three team tourneys in the books

Over the past three days I played in a two-day member guest tournament at Heron Lakes and an annual Portland State University (PSU) fund raiser tournament at Langdon Farms.  These are the types of events that have just enough pressure on your shots to get a glimpse of where the tournament swing is and what needs to be worked on next.  And, in the case of the PSU event, it was the third one I have participated in and a good way to track progress over time while supporting a good school’s athletic program.

In the Heron Lakes member guest I played with Scott Cherry.  Scott is a friend and is also taking golf very seriously with the ambition of playing in mini tour events down in the desert or Southern California next year and going on from there.  He hits it far and has a solid overall game which was apparent both days, but especially on Saturday.  He is a great person for me to play with, learn from and compete against to push my game.

Scott and I were paired up with Chris Hudson and his son.  Chris, too, is a great golfer and has qualified and played in both the US Mid-Am and US Senior-Am and has won the Heron Lakes men’s club title five times.  I met Chris and his son very early on in The Dan Plan as they are out at Heron practicing all the time, but this weekend was the first time that I actually got to play with them.  It was exciting to finally get out there and see his game as well as show them how far I had come.  That said, Saturday was a bit rough for me all around.

Saturday’s format was best ball on the front 9 of the Greenback course and then a shamble on the back 9.  A shamble is a format, similar to a scramble, where both players hit from the tee, the best tee-shot is selected, and each player holes-out from the selected tee-shot.  On Sunday we played the Great Blue course and it was best ball on the front 9 then a scramble on the back.  A scramble is where each player tees off on each hole, and the players decide which shot was best. Both players then play their second shot from within a clublength of where the best shot has come to rest (and no closer to the hole), and the procedure is repeated until the hole is finished.

On Saturday’s front 9 best ball I couldn’t figure out what I was doing with my tee shots and hit 2 of them OB for doubles on the second and fourth holes.  It wasn’t until later in the day when Chris pointed out that I was flipping my wrists at the take-away that I realized I had reverted to my old swing for those shots.  It was pretty brutal and I began 7 over after 4 holes.  I pulled it together and shot one over on the next 5 holes, but the damage was done.  Luckily, though, Scott was on fire and shot 3 under on that side even with a bogey that came from a missed two-footer for par on one of the par 3s.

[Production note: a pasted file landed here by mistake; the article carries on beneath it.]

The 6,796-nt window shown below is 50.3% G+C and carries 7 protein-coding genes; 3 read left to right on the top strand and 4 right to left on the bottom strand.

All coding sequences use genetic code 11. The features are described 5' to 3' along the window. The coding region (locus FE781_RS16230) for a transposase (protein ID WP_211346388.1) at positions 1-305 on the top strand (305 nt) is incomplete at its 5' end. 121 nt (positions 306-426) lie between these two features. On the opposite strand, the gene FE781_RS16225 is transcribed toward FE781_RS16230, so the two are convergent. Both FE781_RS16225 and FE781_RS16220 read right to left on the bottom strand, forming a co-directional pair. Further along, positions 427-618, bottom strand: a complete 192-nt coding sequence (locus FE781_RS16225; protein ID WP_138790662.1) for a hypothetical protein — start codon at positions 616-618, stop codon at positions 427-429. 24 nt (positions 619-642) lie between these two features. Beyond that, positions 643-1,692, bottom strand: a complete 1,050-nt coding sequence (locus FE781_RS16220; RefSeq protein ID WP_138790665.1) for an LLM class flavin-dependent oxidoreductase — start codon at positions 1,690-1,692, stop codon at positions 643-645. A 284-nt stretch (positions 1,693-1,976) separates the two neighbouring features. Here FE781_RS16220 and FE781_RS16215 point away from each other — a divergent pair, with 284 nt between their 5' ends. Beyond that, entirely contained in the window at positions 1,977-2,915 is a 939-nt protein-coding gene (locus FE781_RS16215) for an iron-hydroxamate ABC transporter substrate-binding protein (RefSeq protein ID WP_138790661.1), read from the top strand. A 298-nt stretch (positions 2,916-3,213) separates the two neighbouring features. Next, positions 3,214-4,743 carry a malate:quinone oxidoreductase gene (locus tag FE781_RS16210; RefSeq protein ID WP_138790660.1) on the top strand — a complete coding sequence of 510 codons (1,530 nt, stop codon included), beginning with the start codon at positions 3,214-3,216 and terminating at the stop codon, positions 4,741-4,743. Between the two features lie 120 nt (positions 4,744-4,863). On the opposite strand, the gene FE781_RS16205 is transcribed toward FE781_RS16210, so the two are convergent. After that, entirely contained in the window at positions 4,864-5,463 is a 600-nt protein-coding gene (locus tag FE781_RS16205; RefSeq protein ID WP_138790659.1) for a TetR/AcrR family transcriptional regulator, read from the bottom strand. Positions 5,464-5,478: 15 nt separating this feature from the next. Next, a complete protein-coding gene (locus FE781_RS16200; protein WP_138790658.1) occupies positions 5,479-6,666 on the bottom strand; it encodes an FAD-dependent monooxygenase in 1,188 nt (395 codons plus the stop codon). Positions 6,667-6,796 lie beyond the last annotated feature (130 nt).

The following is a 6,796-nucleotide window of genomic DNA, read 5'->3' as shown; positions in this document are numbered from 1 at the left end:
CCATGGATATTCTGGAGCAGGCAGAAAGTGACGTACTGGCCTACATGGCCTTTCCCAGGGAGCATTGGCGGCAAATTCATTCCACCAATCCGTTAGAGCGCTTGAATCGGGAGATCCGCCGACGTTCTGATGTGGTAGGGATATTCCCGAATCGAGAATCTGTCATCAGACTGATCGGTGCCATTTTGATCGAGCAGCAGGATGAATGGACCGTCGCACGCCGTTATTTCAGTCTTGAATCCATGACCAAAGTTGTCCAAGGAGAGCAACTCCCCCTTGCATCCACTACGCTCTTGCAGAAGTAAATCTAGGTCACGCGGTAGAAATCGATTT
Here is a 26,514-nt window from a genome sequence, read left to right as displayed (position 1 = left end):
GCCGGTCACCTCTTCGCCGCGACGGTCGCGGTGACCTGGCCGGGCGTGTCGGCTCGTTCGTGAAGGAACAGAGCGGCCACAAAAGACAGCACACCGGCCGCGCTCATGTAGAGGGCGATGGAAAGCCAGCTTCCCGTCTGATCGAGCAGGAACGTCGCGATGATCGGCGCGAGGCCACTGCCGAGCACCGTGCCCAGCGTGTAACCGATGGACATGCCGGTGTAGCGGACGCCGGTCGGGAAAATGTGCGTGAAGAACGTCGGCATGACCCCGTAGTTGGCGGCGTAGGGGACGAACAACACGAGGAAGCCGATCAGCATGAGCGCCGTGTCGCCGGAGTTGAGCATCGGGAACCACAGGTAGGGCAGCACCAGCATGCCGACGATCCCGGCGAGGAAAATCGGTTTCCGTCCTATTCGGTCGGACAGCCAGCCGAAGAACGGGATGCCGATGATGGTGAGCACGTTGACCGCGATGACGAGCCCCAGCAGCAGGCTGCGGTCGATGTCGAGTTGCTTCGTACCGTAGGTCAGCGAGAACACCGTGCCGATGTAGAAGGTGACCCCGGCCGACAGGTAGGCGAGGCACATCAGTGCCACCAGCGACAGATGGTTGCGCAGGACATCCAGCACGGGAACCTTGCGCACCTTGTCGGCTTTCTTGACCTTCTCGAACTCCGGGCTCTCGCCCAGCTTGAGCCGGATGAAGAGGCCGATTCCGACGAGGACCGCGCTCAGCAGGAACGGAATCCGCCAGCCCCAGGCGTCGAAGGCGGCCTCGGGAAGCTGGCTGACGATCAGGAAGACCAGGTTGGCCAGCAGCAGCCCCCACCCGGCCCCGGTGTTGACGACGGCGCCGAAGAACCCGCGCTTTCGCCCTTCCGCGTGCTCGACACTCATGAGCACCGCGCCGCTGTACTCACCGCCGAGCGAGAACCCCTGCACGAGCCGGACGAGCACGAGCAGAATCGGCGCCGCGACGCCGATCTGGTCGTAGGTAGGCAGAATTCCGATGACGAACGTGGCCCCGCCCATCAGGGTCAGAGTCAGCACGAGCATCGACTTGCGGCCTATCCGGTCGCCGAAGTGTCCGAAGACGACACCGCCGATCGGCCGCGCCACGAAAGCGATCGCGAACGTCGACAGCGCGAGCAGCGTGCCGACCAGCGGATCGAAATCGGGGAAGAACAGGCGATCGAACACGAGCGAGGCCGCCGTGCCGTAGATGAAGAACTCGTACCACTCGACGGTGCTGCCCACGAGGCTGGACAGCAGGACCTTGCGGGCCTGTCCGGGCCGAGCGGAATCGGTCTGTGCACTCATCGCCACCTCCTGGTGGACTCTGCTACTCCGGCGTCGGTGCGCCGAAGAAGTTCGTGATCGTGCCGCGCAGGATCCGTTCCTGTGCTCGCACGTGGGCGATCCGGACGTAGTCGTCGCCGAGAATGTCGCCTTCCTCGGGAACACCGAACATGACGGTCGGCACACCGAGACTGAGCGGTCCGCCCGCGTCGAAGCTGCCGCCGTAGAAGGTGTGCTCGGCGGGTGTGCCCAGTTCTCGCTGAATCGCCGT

On the back side he played even better. We used just two of my drives and on both of those his were very close by and could have been just as easily played.  He shot 4 under for the back.  All in all, Scott scored a 65 on his own and I was carried through the entire first round.  My score from our best drive on the back was 2 over which was better than the front, but the swing was not going well at all.

After the round I went to the range to try and figure out what was going on with my swing. I hadn’t played that poorly in about a year and wasn’t sure what was happening.  On the range, though, I still couldn’t hit a solid shot.  Everything was going off the hosel or toe of the club and I hadn’t a clue as to why.  After about an hour of not being able to figure it out (even with the help of Scott and others out there) I decided to chip and putt and then head home to separate myself from the day’s results for a bit before having to go back out Sunday morning.